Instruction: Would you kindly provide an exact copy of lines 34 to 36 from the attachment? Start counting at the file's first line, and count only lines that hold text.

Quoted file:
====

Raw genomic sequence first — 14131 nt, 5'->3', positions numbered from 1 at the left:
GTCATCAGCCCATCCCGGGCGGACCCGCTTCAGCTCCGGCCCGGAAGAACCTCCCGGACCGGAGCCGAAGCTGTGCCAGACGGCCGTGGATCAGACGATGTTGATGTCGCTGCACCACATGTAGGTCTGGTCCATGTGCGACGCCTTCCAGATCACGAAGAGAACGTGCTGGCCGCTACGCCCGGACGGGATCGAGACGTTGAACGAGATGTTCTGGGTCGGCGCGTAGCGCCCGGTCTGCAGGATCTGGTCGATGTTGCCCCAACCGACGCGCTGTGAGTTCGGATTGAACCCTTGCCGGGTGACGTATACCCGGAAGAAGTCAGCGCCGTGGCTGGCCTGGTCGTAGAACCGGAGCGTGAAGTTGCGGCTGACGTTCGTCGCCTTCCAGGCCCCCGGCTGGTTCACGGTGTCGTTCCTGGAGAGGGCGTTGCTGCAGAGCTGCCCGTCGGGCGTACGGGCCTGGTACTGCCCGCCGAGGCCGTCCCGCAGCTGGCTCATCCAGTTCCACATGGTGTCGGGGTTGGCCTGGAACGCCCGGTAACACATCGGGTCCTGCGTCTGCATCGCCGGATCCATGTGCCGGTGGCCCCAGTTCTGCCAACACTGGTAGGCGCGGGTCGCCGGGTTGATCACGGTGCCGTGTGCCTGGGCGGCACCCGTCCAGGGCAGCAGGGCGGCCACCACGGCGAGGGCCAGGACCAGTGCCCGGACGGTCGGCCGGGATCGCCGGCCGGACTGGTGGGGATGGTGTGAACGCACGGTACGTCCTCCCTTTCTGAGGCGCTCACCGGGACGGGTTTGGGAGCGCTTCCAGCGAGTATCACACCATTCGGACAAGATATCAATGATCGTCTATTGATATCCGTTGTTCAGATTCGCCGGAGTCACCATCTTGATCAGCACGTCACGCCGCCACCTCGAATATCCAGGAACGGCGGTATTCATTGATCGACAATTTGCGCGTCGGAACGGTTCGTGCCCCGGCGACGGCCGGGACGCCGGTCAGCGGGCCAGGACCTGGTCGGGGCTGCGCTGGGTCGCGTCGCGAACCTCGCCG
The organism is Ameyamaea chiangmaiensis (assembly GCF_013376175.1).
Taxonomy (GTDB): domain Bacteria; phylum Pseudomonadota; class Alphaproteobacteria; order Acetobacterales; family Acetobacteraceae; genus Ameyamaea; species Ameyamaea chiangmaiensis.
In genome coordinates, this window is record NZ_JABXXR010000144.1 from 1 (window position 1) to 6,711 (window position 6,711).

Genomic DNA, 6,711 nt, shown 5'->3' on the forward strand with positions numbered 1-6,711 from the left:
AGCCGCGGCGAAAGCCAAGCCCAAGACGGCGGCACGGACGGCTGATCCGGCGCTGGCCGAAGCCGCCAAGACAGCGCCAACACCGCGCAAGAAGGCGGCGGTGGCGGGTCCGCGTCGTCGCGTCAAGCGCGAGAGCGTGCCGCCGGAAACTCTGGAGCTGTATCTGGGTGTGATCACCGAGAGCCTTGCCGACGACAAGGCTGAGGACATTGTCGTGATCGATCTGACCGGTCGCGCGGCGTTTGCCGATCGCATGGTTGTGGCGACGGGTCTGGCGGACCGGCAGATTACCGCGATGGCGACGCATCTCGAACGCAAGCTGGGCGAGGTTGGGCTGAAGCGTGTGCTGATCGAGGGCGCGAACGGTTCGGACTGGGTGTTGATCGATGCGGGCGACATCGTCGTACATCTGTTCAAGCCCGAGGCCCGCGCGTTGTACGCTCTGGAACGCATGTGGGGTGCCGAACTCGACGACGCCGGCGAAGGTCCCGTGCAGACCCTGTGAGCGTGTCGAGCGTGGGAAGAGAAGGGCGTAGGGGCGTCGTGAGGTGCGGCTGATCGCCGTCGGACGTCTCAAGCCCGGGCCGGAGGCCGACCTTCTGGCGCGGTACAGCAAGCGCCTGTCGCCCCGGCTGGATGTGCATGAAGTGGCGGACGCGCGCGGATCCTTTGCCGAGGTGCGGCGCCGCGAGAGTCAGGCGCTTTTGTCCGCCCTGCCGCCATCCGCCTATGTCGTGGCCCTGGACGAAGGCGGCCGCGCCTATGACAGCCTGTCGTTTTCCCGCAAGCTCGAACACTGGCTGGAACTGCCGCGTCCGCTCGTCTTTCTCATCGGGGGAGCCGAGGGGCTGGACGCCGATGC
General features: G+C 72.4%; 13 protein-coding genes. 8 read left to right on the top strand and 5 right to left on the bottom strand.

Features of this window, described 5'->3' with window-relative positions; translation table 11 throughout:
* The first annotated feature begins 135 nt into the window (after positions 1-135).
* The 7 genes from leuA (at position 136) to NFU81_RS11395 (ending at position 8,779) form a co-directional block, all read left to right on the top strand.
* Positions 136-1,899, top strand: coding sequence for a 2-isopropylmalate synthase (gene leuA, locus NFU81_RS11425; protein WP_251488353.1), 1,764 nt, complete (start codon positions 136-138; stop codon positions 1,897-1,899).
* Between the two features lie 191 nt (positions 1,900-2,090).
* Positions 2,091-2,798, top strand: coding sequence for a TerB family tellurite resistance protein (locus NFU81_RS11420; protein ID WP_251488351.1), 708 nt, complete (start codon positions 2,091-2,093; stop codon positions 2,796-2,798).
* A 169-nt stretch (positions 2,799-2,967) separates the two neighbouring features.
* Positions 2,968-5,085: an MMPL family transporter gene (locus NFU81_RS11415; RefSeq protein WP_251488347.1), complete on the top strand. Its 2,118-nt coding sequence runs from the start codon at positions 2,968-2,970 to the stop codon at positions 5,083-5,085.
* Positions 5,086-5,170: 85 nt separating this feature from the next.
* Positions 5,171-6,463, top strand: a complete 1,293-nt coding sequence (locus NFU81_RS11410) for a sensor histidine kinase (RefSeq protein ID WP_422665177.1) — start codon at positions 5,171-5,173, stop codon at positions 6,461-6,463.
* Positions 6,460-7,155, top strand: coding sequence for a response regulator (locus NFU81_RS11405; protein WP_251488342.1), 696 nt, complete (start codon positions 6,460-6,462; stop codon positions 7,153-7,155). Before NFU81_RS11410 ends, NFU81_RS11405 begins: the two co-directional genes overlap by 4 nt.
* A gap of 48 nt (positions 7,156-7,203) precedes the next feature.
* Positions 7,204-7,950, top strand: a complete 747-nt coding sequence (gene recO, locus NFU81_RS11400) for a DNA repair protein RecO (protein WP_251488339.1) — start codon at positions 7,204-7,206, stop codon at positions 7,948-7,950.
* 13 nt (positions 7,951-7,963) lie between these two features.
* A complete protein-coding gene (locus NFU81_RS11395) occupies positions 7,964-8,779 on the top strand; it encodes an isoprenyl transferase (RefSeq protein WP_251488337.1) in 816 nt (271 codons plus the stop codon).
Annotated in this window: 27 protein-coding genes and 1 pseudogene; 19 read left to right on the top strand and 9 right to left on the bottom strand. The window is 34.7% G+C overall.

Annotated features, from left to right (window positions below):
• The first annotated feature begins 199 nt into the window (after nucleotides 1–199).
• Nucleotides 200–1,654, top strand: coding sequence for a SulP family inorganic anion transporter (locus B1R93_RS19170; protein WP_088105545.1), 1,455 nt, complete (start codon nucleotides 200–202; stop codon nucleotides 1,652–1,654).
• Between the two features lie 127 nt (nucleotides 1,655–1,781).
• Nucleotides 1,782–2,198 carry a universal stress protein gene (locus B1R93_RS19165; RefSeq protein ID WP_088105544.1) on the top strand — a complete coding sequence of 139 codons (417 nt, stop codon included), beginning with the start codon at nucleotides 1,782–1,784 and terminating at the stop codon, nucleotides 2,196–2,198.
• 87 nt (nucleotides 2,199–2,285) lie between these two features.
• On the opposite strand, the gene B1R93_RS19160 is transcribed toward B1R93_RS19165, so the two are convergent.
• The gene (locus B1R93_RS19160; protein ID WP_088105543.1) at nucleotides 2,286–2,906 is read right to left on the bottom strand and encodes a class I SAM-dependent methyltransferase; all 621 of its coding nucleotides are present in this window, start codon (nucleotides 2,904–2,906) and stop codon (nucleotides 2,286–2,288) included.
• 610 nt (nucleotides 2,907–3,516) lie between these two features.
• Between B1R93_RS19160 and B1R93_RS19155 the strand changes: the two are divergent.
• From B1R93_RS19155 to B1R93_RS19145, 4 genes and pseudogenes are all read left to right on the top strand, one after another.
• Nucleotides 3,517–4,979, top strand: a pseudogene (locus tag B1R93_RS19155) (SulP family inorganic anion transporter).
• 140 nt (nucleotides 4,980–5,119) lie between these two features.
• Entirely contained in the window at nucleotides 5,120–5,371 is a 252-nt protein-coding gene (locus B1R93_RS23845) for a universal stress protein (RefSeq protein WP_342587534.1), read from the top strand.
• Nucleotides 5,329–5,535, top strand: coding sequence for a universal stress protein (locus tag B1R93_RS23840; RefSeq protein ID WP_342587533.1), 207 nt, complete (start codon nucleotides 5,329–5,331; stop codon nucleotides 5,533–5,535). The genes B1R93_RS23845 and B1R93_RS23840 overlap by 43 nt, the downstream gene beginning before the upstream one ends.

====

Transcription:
• Between B1R93_RS19160 and B1R93_RS19155 the strand changes: the two are divergent.
• From B1R93_RS19155 to B1R93_RS19145, 4 genes and pseudogenes are all read left to right on the top strand, one after another.
• Nucleotides 3,517–4,979, top strand: a pseudogene (locus tag B1R93_RS19155) (SulP family inorganic anion transporter).